Donald Rumsfeld is interviewed in the new Time about troop strength and other issues. The article, at least the online version, is presented as a series of quote excerpts. Among the more notable:

It takes time to hire people and recruit them and train them and get value out of them. The personnel experts say it would be probably a couple of years. There’s no quick fix. We feel an obligation before recommending an increase in end strength to be respectful of the taxpayers and make darn sure that when we do it and commit to that long-term cost, we’re right.

This is obvious to anyone who knows anything about the military; which apparently excludes virtually the entire press corps.

Some decades back, they made a conscious decision to put into the reserves–and almost only the reserves–certain skill sets so that if the country was ever tempted to do something militarily, they’d have to call the reserves, which means that it would have to be supported broadly. The problem with that is, it turns out that those skill sets are the ones we keep calling up, and they happen to be the ones that are badly needed in the world we’re living in–civil affairs and the like, military police. All the services are currently coming up with proposals as to what skills they think ought to be on active duty so that we don’t have to be so disrespectful of the circumstances of the reservists that we call them up every year.

This is exactly right, albeit belated. I was writing about this problem as a lowly grad student over a decade ago and certainly wasn’t the only one noticing it. That we haven’t made any progress in fixing it is just shameful.

FILED UNDER: Military Affairs,
James Joyner
About James Joyner
James Joyner is Professor and Department Head of Security Studies at Marine Corps University's Command and Staff College. He's a former Army officer and Desert Storm veteran. Views expressed here are his own. Follow James on Twitter @DrJJoyner.


  1. Richard P. says:

    Some decades back, they made a conscious decision to put into the reserves—and almost only the reserves—certain skill sets so that if the country was ever tempted to do something militarily, they’d have to call the reserves, which means that it would have to be supported broadly.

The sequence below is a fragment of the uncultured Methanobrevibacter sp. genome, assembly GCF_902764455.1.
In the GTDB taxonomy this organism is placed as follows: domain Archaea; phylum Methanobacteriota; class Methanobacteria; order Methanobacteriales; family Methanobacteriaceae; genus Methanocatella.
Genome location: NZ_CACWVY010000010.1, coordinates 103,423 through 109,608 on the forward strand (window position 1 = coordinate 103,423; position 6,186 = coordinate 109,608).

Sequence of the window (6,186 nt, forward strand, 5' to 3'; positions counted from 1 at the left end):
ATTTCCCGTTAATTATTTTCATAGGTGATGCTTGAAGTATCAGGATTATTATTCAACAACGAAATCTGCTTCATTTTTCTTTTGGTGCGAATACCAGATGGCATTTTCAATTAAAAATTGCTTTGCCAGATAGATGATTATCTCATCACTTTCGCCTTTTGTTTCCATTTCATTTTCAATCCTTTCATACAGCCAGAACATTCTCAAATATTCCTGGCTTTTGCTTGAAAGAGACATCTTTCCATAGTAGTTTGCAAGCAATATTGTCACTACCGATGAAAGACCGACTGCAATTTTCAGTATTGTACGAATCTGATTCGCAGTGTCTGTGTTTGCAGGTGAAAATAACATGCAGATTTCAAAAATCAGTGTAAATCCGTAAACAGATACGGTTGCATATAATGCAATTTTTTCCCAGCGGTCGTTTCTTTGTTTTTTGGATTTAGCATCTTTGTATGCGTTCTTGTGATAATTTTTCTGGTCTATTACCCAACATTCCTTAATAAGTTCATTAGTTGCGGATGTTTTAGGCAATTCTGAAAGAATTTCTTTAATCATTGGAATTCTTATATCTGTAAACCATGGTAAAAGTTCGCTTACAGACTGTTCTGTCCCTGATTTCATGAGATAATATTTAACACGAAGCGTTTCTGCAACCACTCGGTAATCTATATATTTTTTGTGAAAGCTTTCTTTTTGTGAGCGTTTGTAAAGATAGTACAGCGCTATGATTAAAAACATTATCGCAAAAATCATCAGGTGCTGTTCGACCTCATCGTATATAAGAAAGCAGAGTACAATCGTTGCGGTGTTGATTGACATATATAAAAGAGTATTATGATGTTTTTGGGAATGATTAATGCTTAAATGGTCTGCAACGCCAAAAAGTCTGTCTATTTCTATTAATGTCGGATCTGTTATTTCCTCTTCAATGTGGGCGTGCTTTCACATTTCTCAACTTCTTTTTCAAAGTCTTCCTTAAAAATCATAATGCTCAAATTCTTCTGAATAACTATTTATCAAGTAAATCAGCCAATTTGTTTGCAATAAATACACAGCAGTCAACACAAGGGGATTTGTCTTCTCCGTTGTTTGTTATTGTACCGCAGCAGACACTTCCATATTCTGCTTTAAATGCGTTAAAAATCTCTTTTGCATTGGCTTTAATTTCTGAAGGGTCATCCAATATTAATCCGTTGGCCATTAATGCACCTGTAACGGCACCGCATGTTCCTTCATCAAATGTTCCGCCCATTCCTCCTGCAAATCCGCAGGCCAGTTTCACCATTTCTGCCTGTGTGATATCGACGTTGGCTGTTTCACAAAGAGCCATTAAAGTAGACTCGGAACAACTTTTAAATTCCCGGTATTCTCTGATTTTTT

Is there an implication in this that there’s something wrong with the idea that there should have to be broad support for military action in order for the country to undertake military action?

    While I assert that invading Iraq was a misguided idea that will ultimately accomplish little in the way of addressing terrorism, if indeed it does not make the terrorism problem worse and that there are some very serious ethical, moral and international relations issues with the administration’s concept of pre-emptive, unilateral or near-unilateral war, my strongest criticism of the administration is with the way that they sold the war to the American people and hyped up the threat. Why not just level with the people that invading Iraq is an optional war, that even though Iraq is not an imminent threat at this time and had nothing to do with the 9/11/2001 attacks, it’s nevertheless their theory that this is still something that they feel is worth doing in spite of the costs, etc.? Why hype the threat? Why grasp at straws in presenting such a muddled rationale for invasion as they did, as opposed to making a case based on a singular overarching factor? Could it have been because they realized that the American people would never have bought into a large-scale commitment of troops for a war that was in fact purely optional?

  2. Kevin Drum says:

    “Shameful” is too harsh, I think. There simply wasn’t a widespread consensus that we would ever be fighting a continuous, large scale war like this, so the reserve theory seemed fine. And it *was* fine throughout the 90s, when the reserves were called up for a few months at a time for specific conflicts.

    It’s only now, when we’re contemplating a big occupation that could last years that the theory is breaking down.

    In any case, deliberately setting things up so that war causes considerable civilian pain, and therefore can only happen when there’s considerable civilian support, is really not a bad idea.

  3. James Joyner says:

    I agree that the decision to make Reserve callups part of a major war made sense after Vietnam, which was why Abrams et. al. set it up that way in 1973. But the opstempo/troops spread too thin situation wasn’t created by Iraq–although it’s certainly exacerbated it. This was a problem throughout the 1990s because, even though the relative commitment of forces for Somalia, Bosnia, Kosovo, etc. wasn’t massive, the *type* of troops needed in large numbers for those missions was precisely the type was had almost exclusively stationed in the Reserves, especially Civil Affairs.